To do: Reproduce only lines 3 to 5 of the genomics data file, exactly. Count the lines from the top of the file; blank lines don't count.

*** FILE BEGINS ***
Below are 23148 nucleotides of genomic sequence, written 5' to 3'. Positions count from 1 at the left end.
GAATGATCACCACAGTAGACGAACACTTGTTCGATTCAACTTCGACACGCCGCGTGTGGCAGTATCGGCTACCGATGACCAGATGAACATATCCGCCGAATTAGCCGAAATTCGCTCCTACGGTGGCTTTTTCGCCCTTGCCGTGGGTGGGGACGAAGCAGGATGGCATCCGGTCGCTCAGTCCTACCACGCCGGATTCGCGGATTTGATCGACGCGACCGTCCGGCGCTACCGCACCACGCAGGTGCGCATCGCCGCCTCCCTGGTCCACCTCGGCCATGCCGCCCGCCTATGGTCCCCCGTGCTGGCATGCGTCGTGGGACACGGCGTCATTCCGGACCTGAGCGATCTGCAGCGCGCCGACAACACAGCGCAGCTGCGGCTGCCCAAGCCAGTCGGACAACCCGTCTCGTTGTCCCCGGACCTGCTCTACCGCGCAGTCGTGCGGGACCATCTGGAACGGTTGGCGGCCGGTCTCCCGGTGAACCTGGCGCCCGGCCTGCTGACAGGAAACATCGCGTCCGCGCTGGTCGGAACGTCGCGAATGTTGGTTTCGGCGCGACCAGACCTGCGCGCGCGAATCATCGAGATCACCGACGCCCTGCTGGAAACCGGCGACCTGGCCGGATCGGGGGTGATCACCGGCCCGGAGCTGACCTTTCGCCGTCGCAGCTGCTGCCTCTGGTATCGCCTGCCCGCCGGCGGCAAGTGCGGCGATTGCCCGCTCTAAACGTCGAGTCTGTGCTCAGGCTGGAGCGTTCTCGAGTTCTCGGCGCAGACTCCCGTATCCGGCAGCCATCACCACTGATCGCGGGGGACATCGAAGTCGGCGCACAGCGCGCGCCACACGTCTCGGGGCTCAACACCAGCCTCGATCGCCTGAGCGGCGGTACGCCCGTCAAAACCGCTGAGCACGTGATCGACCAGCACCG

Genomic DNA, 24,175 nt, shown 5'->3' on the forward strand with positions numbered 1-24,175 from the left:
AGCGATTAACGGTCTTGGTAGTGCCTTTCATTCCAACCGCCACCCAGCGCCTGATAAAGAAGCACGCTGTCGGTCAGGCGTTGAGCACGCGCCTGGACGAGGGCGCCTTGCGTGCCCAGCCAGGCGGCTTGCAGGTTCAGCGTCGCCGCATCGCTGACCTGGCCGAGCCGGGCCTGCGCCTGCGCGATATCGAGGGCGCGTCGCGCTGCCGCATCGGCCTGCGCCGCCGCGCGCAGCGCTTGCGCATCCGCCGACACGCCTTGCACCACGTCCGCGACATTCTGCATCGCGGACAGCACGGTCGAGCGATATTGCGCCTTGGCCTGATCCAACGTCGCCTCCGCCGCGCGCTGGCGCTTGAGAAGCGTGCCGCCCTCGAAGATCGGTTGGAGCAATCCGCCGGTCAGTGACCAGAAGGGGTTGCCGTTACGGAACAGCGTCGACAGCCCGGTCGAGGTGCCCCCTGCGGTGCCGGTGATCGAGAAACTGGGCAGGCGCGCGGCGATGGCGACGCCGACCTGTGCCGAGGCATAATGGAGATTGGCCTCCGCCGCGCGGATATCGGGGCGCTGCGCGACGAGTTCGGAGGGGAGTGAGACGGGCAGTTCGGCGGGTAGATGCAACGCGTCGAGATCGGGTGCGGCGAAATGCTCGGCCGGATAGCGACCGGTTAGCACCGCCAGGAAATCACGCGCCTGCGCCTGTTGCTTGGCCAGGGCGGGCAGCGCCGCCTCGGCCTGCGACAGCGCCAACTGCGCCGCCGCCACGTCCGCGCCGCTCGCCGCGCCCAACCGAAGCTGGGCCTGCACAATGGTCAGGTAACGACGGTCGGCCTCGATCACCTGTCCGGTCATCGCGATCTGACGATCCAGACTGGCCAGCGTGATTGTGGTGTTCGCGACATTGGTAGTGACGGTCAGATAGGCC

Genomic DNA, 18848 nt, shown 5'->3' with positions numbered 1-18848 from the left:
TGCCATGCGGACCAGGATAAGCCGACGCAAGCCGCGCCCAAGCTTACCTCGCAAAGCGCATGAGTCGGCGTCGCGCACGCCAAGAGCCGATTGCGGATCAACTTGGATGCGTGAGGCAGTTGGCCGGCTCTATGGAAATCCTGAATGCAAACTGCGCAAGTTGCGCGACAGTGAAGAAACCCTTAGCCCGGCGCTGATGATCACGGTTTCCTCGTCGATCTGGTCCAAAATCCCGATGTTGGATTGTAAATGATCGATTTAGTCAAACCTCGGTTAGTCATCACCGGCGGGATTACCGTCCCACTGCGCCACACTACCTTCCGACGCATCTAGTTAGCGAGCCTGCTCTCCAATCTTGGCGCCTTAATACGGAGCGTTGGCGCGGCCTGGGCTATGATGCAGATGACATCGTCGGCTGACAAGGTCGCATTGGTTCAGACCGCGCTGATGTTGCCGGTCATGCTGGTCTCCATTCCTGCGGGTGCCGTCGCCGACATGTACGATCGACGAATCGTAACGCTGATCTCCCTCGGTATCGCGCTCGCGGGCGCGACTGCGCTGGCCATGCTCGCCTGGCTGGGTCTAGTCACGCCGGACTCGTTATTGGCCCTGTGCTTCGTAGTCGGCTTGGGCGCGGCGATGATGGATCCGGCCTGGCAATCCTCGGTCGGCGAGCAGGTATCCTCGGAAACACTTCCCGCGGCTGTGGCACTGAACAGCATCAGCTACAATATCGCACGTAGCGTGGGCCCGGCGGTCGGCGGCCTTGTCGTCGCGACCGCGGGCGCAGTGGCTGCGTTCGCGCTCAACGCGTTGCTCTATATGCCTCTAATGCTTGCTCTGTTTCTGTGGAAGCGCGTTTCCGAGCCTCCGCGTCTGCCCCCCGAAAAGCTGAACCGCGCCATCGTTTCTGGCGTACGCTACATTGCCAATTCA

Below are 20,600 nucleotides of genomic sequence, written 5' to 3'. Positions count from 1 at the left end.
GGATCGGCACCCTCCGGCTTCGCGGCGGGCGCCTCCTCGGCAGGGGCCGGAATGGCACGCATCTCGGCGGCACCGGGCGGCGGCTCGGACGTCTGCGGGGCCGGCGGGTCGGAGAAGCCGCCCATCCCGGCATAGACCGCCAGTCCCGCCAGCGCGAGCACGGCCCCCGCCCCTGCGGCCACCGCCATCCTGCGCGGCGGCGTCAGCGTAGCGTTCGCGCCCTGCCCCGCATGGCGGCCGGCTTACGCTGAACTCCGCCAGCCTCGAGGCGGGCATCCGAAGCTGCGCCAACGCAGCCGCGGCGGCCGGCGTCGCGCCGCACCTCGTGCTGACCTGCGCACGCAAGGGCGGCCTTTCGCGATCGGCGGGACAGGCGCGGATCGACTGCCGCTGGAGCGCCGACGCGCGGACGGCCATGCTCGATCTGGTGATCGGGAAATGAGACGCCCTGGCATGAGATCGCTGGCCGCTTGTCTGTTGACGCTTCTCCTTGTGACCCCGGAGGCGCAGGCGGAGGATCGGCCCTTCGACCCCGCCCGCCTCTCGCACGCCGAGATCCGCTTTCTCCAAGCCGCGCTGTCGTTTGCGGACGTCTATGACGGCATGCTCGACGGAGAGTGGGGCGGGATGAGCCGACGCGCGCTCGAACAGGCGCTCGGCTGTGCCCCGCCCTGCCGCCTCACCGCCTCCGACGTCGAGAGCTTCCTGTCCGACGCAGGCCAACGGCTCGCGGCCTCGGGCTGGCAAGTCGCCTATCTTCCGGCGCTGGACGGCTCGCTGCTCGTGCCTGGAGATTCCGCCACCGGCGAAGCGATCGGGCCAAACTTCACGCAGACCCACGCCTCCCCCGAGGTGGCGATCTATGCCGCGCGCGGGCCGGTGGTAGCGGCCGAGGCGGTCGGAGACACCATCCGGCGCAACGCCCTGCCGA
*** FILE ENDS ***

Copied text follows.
Genomic DNA, 24,175 nt, shown 5'->3' on the forward strand with positions numbered 1-24,175 from the left:
AGCGATTAACGGTCTTGGTAGTGCCTTTCATTCCAACCGCCACCCAGCGCCTGATAAAGAAGCACGCTGTCGGTCAGGCGTTGAGCACGCGCCTGGACGAGGGCGCCTTGCGTGCCCAGCCAGGCGGCTTGCAGGTTCAGCGTCGCCGCATCGCTGACCTGGCCGAGCCGGGCCTGCGCCTGCGCGATATCGAGGGCGCGTCGCGCTGCCGCATCGGCCTGCGCCGCCGCGCGCAGCGCTTGCGCATCCGCCGACACGCCTTGCACCACGTCCGCGACATTCTGCATCGCGGACAGCACGGTCGAGCGATATTGCGCCTTGGCCTGATCCAACGTCGCCTCCGCCGCGCGCTGGCGCTTGAGAAGCGTGCCGCCCTCGAAGATCGGTTGGAGCAATCCGCCGGTCAGTGACCAGAAGGGGTTGCCGTTACGGAACAGCGTCGACAGCCCGGTCGAGGTGCCCCCTGCGGTGCCGGTGATCGAGAAACTGGGCAGGCGCGCGGCGATGGCGACGCCGACCTGTGCCGAGGCATAATGGAGATTGGCCTCCGCCGCGCGGATATCGGGGCGCTGCGCGACGAGTTCGGAGGGGAGTGAGACGGGCAGTTCGGCGGGTAGATGCAACGCGTCGAGATCGGGTGCGGCGAAATGCTCGGCCGGATAGCGACCGGTTAGCACCGCCAGGAAATCACGCGCCTGCGCCTGTTGCTTGGCCAGGGCGGGCAGCGCCGCCTCGGCCTGCGACAGCGCCAACTGCGCCGCCGCCACGTCCGCGCCGCTCGCCGCGCCCAACCGAAGCTGGGCCTGCACAATGGTCAGGTAACGACGGTCGGCCTCGATCACCTGTCCGGTCATCGCGATCTGACGATCCAGACTGGCCAGCGTGATTGTGGTGTTCGCGACATTGGTAGTGACGGTCAGATAGGCC

Genomic DNA, 18848 nt, shown 5'->3' with positions numbered 1-18848 from the left: